[This post is part of a series of posts looking at Joss Whedon's Astonishing X-Men issue by issue. For more of the same click the Astonishing X-Men label at the bottom of this post.]
In this issue the team does a stand alone thing, taking down a monster with the Fantastic Four; meanwhile Wing dies in an ominous way suggesting that it means bigger things.
We are hooked immediately by a mysterious voiceover -- change is coming -- and Wing on the edge of suicide because he has been depowered. Cassaday does an amazing job with the background for a specific reason -- this will turn out to be the danger room. If Cassaday skimps here people will go back and say Oh that's why it was so empty. And someone will suggest many scenes were in the danger room. Before we know this is the danger room, we are shocked to discover Wing's friend Hisako suddenly wants him to commit suicide; after we will have to completely reevaluate what we have seen: a great fake-out. Someone with fortelling powers confirms that this death is a big deal. Something is coming, and whedon knows how to make us care, in part because we have spent time with Wing. He matters to us.
The title page spread is fantastic and elegant: Colossus surfs on top of the X-jet; below is the title. below that the team discusses how he seems psychologically. They are literally below him, and so their panels are below him, discussing what is going on beneath the surface of their friend.
Colossus, Kitty and Wolverine each get a page fighting the monster. Each page has an internal monologue. This is Whedon's thing: action reflects psychological states. Colossus and Kitty are disturbed. Wolverine is pure concentration, thinking only, after three panels of silence "I like beer." Action reflects psychology can be a bit of a cliche -- Whedon makes light of the device, and so it stands well. We get some great banter between the X-Men and the Fantastic Four: The Thing making fun of Wolverine for being Canadian; Wolverine messing with Johnny (who responds "Reed, can we be evil now?").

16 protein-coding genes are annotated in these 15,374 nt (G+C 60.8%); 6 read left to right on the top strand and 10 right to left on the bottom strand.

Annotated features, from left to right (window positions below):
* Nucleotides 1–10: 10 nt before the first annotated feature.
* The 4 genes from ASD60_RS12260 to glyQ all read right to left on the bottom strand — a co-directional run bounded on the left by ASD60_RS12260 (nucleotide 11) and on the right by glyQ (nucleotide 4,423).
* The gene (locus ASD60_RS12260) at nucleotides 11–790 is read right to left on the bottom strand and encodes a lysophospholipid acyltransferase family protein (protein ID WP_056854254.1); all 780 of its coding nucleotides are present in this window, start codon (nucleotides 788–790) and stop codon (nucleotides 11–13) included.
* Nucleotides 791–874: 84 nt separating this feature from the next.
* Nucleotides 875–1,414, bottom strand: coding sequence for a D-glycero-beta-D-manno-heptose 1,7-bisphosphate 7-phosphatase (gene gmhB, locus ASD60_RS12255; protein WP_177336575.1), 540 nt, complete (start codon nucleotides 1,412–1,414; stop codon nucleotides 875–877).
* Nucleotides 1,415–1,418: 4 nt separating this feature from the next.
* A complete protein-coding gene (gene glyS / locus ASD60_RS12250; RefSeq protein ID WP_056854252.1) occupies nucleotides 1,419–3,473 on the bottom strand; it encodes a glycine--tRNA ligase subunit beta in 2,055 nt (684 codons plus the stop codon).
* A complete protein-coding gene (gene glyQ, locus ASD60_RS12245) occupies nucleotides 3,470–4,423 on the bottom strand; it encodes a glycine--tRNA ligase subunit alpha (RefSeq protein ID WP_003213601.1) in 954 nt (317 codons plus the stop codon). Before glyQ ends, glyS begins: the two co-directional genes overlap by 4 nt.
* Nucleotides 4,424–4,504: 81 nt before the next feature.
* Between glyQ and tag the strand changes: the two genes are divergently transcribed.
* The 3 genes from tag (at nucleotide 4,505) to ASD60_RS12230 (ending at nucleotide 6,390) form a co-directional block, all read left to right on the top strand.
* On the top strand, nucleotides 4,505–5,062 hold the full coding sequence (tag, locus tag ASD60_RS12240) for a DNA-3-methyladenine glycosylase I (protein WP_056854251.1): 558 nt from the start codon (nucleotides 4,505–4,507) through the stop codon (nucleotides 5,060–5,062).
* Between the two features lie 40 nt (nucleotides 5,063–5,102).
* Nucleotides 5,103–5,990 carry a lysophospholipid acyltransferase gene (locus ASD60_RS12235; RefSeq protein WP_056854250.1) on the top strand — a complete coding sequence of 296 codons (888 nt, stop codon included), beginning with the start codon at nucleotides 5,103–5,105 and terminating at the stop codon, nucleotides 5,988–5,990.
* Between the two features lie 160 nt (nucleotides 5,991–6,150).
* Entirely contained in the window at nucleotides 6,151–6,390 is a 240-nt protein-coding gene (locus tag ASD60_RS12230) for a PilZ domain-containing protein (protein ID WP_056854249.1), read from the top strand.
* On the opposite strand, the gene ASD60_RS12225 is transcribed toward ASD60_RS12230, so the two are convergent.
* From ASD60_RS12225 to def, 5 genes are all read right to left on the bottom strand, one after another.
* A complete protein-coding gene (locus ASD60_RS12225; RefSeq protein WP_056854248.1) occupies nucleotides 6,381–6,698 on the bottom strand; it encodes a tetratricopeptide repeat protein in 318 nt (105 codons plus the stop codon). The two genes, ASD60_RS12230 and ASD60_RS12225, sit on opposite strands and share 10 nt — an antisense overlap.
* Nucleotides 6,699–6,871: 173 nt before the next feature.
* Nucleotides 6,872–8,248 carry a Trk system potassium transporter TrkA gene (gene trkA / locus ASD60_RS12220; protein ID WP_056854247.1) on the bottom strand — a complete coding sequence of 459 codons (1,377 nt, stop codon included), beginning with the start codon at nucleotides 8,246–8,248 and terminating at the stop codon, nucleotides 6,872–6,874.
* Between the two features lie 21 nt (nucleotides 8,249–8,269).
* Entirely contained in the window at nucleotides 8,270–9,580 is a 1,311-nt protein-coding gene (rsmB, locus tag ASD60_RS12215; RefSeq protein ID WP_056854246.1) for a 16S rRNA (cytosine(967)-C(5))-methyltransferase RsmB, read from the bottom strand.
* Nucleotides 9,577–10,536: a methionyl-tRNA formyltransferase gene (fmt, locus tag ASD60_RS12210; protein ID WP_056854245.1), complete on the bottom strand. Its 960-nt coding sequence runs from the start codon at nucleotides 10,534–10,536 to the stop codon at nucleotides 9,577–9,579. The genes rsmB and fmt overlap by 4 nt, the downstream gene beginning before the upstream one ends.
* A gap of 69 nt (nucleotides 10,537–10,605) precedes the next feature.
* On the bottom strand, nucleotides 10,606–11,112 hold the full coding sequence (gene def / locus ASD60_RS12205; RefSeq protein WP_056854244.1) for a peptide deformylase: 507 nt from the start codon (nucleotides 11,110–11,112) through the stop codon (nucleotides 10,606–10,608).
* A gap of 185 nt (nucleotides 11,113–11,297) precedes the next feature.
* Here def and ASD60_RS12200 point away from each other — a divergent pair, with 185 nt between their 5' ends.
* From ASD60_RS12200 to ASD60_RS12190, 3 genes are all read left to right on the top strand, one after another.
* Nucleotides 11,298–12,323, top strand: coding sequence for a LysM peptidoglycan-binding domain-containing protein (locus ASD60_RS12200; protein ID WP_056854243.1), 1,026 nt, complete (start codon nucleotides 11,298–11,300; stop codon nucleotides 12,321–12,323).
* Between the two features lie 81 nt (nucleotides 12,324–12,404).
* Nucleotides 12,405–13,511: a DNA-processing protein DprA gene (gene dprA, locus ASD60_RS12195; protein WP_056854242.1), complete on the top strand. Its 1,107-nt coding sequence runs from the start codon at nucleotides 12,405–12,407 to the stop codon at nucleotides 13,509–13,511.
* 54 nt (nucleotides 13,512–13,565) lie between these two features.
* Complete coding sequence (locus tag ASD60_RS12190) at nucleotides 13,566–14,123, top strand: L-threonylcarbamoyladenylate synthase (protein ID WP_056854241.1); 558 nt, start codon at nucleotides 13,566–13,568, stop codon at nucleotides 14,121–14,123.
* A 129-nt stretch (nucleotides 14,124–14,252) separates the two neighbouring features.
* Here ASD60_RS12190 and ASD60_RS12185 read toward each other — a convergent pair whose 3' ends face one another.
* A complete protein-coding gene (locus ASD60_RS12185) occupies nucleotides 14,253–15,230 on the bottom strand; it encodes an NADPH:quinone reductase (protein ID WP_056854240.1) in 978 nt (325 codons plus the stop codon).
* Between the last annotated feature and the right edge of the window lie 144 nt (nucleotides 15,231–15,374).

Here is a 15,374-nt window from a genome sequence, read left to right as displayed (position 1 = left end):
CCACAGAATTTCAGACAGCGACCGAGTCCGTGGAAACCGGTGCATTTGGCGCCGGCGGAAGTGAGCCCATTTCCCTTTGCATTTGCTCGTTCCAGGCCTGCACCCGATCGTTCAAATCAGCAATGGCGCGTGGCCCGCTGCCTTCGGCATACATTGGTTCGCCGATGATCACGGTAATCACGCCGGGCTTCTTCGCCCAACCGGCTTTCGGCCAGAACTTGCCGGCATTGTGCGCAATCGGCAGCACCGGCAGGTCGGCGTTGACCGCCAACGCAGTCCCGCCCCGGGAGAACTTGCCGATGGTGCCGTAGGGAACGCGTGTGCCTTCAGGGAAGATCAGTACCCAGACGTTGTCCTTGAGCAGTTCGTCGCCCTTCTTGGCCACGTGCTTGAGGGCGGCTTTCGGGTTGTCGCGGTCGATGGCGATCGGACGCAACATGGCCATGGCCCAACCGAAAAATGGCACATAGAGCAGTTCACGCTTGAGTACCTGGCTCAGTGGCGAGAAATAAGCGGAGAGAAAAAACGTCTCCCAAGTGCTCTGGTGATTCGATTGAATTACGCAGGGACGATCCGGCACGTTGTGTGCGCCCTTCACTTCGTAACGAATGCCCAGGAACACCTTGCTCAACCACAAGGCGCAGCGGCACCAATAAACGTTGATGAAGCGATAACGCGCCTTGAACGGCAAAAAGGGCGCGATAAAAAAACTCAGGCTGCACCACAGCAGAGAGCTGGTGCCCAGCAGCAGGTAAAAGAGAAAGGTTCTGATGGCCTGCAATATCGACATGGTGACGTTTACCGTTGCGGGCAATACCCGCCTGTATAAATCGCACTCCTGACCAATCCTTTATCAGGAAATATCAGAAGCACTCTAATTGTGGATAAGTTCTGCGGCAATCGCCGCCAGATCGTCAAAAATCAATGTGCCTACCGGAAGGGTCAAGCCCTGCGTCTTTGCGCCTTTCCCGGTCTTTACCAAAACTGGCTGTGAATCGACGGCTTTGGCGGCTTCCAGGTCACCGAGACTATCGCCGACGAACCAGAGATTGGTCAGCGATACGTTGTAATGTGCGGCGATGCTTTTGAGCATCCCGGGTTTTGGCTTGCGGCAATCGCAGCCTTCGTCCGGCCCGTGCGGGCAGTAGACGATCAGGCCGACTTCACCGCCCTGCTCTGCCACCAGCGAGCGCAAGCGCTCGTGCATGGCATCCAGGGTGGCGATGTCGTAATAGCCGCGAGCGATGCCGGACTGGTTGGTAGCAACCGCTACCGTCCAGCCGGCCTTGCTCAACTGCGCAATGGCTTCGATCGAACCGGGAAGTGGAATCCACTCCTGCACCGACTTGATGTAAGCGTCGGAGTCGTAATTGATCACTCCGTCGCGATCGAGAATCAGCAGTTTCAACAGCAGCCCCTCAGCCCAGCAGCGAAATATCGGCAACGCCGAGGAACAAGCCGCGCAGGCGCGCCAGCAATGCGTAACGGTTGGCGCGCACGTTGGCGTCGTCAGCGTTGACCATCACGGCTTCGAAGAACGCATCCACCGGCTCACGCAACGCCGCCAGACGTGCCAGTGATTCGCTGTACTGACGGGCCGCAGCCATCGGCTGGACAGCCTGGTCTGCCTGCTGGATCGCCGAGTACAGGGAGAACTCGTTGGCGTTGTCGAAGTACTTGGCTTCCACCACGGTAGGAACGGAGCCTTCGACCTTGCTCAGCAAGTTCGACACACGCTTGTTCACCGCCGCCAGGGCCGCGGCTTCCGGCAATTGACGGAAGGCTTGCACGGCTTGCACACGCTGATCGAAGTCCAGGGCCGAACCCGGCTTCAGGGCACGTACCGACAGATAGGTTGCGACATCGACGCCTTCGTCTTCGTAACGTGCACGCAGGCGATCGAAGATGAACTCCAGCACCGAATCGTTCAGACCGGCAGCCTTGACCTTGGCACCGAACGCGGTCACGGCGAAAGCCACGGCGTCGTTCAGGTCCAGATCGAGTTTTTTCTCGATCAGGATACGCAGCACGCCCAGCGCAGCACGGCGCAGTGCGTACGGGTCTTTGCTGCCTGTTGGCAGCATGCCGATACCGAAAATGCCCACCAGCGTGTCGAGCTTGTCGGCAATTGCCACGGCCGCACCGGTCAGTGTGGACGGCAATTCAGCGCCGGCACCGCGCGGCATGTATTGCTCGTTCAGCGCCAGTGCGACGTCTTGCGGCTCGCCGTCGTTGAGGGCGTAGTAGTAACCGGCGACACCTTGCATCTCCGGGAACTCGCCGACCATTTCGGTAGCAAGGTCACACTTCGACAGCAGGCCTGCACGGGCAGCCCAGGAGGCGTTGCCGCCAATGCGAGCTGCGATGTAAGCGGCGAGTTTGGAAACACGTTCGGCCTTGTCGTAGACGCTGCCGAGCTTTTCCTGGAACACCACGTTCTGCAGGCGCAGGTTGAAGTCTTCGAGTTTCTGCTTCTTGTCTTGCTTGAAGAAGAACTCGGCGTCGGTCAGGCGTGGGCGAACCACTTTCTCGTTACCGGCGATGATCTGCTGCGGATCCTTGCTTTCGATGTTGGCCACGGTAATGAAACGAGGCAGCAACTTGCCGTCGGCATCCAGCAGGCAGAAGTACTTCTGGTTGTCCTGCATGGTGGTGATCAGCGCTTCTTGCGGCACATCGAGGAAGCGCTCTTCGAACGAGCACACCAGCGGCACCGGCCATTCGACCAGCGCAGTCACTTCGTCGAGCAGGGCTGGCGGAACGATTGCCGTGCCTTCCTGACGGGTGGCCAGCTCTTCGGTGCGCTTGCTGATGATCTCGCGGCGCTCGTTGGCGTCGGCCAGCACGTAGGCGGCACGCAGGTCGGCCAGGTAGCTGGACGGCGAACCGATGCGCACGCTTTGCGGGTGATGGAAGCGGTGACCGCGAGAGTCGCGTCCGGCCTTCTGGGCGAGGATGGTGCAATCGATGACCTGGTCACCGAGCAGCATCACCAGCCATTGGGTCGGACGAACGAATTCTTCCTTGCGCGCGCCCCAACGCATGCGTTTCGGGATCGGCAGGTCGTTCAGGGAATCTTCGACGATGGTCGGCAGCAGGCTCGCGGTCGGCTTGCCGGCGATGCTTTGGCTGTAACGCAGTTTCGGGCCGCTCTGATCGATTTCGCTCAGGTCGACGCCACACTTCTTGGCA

Brand gets an amazing character moment, standing up for herself at her performance review. This character gets our respect from now on. She is a bad-ass. Whedon is building for his final story. Again -- if we like a character early, they will matter more when they play a bigger role.
I have not been talking about themes. I do not have much to say in this department. Weigh in. These Whedon posts may be too thin to continue with, though I like that they are easy to do.
Cassaday repeat/background watch. Wolverine's face is used twice, Emma and Scott are doubled in separate panels. This is better than his last issues. Worse is the use of photographs for backgrounds: photos of New York fill in for New York for pretty much no reason; they tank the aesthetic integrity. It is especially bad because no where else in this issue does Cassaday skimp on the backgrounds as he has a tendency to in earlier issues, as I have pointed out.